Accepting One Another

"Wherefore, accept one another, just as Christ has accepted you to the glory of God." (Romans 15:7)

It is a marvelous thing to behold the manner in which the Word of God transcends the ages and still retains as much meaning and relevance as it did when it was first written so many, many years ago. It is indeed a timeless and eternal wonder that what Paul wrote to this church still can speak to us who are so far removed by the passage of the years.

In the church at Rome there existed a situation in which part of the members were Jews and part of the members were Gentiles. It is almost inconceivable to us moderns the radical difference that would exist among these two disparate groups. Those Jews who had acknowledged Jesus of Nazareth as their long awaited Messiah would have been raised under the Mosaic laws and ordinances. Their upbringing would have taught them the horrors of idolatry and the abominable worship that it was inevitably accompanied by. To them, the Ten commandments would have been ingrained in them from their youth. On the other hand, the Gentiles in their midst who had received Christ Jesus would have been reared in an atmosphere of licentiousness, revelry and debauchery that all too often marked the ancient pagan world of the day. There could not have been two more opposing backgrounds. It would be as if two worlds had come together on a collision course. Yet, the marvelous transforming grace of God had brought these two together and made them both one in Christ Jesus through the power of the gospel message. Even so, it was inevitable that there would still remain differences among them and that these differences would result in conflict and tension as they fellowshipped together.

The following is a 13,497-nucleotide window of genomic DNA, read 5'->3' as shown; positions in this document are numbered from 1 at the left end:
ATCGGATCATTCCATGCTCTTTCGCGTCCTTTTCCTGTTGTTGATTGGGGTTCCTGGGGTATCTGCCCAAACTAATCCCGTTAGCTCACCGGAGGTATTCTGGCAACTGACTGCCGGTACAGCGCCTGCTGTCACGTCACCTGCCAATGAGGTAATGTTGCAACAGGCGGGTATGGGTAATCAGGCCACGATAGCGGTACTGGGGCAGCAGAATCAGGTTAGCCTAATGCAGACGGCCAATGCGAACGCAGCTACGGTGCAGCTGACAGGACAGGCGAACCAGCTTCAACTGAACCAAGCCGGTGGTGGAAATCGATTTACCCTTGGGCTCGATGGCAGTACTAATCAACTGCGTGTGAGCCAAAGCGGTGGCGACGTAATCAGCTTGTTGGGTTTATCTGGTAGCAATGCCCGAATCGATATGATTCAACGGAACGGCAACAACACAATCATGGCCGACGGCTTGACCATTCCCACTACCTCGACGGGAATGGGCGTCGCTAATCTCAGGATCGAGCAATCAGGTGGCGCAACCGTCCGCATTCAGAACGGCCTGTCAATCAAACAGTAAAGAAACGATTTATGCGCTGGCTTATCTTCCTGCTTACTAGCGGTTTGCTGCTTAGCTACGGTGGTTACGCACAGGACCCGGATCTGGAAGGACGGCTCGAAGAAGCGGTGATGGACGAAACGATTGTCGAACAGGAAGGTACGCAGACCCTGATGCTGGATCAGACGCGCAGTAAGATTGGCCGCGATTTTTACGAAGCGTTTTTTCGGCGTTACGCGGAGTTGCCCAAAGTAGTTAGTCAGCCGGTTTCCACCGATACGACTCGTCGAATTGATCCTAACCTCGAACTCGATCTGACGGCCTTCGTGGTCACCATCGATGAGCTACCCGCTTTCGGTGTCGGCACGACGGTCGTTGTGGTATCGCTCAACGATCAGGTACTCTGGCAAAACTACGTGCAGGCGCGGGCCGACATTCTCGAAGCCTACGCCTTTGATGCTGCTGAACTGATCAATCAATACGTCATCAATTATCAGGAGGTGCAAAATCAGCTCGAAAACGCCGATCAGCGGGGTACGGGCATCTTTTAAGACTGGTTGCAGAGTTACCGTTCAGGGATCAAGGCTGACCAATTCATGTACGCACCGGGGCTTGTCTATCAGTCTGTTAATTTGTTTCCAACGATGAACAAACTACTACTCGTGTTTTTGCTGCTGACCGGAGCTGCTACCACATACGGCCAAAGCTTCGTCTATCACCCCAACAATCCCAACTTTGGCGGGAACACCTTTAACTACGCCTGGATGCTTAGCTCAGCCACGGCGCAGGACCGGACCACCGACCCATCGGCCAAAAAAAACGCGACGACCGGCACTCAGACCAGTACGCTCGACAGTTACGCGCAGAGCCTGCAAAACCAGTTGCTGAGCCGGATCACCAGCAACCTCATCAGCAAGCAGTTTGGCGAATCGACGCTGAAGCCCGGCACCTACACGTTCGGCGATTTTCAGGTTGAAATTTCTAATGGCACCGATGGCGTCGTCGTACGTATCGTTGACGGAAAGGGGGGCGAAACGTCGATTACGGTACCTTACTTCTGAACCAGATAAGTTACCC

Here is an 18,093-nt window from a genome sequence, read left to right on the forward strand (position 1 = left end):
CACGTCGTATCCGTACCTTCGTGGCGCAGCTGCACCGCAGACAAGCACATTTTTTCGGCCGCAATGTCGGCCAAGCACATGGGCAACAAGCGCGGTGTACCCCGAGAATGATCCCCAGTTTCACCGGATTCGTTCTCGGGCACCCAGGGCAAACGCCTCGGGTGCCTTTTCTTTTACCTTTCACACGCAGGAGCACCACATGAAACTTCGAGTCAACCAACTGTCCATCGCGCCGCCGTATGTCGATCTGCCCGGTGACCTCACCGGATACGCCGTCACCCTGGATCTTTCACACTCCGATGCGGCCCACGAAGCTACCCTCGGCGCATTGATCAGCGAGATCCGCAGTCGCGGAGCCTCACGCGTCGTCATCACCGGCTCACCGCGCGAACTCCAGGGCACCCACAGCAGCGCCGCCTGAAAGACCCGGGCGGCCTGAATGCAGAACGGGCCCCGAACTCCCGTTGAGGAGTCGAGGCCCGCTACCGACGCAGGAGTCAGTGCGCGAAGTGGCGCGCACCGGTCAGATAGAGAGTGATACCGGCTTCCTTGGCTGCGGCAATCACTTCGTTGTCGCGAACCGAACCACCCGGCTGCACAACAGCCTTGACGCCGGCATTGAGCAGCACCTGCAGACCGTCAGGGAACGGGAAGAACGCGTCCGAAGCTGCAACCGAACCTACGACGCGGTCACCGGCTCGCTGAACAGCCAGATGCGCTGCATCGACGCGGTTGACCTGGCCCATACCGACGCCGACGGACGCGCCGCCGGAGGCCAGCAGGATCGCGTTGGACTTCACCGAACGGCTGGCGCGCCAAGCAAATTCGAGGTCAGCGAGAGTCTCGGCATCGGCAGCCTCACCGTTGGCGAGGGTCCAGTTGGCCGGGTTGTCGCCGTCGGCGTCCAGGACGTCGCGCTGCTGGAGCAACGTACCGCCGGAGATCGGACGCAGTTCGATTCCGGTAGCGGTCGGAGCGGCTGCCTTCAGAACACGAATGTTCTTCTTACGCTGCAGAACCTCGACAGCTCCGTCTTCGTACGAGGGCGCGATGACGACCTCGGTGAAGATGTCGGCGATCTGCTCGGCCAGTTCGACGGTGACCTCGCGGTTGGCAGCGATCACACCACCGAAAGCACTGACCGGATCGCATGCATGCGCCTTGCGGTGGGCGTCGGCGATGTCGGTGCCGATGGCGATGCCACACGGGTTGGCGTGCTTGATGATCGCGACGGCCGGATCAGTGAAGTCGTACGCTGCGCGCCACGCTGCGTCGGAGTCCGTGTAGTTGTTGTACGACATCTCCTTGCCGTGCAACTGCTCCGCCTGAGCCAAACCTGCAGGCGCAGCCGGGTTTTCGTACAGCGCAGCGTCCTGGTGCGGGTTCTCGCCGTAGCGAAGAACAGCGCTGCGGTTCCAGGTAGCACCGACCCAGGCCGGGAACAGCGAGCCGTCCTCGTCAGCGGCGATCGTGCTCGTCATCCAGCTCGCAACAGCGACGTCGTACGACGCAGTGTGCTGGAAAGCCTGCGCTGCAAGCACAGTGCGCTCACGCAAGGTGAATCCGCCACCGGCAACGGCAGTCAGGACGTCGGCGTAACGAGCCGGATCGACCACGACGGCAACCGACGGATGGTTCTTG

One such instance is highlighted in the fourteenth chapter of this same letter to the Romans. There we find that friction was present between these two groups of believers over the eating of meats and the observance of particular days. Those of the Jews, in keeping with the Jewish dietary restrictions that prohibited the eating of certain kinds of meat, could not bring themselves to partake of that which the Gentiles were freely and happily eating. Also, the issue of whether the meat had been obtained from an animal that had been offered as a sacrifice to an idol entered into the equation as well. Many of the brethren could not in clear conscience eat such meat. Others to whom the idols were nothing gave God thanks and partook of the meat without any reservations whatsoever. Additionally, some of the Jewish brethren continued to observe the ceremonial Sabbath day. Others, notably the Gentiles, regarded it as pretty much the same as any other day.